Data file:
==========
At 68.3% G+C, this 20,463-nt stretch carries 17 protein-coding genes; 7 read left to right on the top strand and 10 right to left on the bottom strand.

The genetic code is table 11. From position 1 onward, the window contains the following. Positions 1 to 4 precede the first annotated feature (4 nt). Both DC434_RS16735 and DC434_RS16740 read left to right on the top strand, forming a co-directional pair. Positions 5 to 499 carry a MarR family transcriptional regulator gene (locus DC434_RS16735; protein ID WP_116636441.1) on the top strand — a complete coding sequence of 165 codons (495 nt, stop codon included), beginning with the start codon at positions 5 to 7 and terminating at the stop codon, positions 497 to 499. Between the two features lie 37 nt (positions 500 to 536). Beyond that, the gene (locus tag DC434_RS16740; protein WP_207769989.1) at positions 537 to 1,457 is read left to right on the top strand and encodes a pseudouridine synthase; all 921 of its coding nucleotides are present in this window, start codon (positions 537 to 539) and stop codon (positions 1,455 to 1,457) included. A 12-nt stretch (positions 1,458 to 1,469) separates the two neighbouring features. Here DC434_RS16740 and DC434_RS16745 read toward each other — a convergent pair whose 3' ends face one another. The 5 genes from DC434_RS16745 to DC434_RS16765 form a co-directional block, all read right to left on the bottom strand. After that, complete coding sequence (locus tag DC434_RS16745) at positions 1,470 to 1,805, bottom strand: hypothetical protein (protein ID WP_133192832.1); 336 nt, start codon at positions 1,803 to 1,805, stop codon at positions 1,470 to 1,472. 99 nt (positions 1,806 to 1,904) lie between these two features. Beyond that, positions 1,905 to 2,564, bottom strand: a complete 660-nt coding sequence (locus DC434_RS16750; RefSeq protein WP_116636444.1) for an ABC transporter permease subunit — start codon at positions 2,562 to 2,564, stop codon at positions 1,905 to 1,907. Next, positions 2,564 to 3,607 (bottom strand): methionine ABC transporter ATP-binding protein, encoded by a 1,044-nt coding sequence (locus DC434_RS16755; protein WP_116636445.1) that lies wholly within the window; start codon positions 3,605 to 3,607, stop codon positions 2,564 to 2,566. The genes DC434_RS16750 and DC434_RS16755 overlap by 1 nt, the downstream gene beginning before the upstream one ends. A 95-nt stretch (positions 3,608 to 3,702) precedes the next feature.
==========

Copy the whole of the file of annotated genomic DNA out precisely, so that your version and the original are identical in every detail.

At 68.3% G+C, this 20,463-nt stretch carries 17 protein-coding genes; 7 read left to right on the top strand and 10 right to left on the bottom strand.

The genetic code is table 11. From position 1 onward, the window contains the following. Positions 1 to 4 precede the first annotated feature (4 nt). Both DC434_RS16735 and DC434_RS16740 read left to right on the top strand, forming a co-directional pair. Positions 5 to 499 carry a MarR family transcriptional regulator gene (locus DC434_RS16735; protein ID WP_116636441.1) on the top strand — a complete coding sequence of 165 codons (495 nt, stop codon included), beginning with the start codon at positions 5 to 7 and terminating at the stop codon, positions 497 to 499. Between the two features lie 37 nt (positions 500 to 536). Beyond that, the gene (locus tag DC434_RS16740; protein WP_207769989.1) at positions 537 to 1,457 is read left to right on the top strand and encodes a pseudouridine synthase; all 921 of its coding nucleotides are present in this window, start codon (positions 537 to 539) and stop codon (positions 1,455 to 1,457) included. A 12-nt stretch (positions 1,458 to 1,469) separates the two neighbouring features. Here DC434_RS16740 and DC434_RS16745 read toward each other — a convergent pair whose 3' ends face one another. The 5 genes from DC434_RS16745 to DC434_RS16765 form a co-directional block, all read right to left on the bottom strand. After that, complete coding sequence (locus tag DC434_RS16745) at positions 1,470 to 1,805, bottom strand: hypothetical protein (protein ID WP_133192832.1); 336 nt, start codon at positions 1,803 to 1,805, stop codon at positions 1,470 to 1,472. 99 nt (positions 1,806 to 1,904) lie between these two features. Beyond that, positions 1,905 to 2,564, bottom strand: a complete 660-nt coding sequence (locus DC434_RS16750; RefSeq protein WP_116636444.1) for an ABC transporter permease subunit — start codon at positions 2,562 to 2,564, stop codon at positions 1,905 to 1,907. Next, positions 2,564 to 3,607 (bottom strand): methionine ABC transporter ATP-binding protein, encoded by a 1,044-nt coding sequence (locus DC434_RS16755; protein WP_116636445.1) that lies wholly within the window; start codon positions 3,605 to 3,607, stop codon positions 2,564 to 2,566. The genes DC434_RS16750 and DC434_RS16755 overlap by 1 nt, the downstream gene beginning before the upstream one ends. A 95-nt stretch (positions 3,608 to 3,702) precedes the next feature.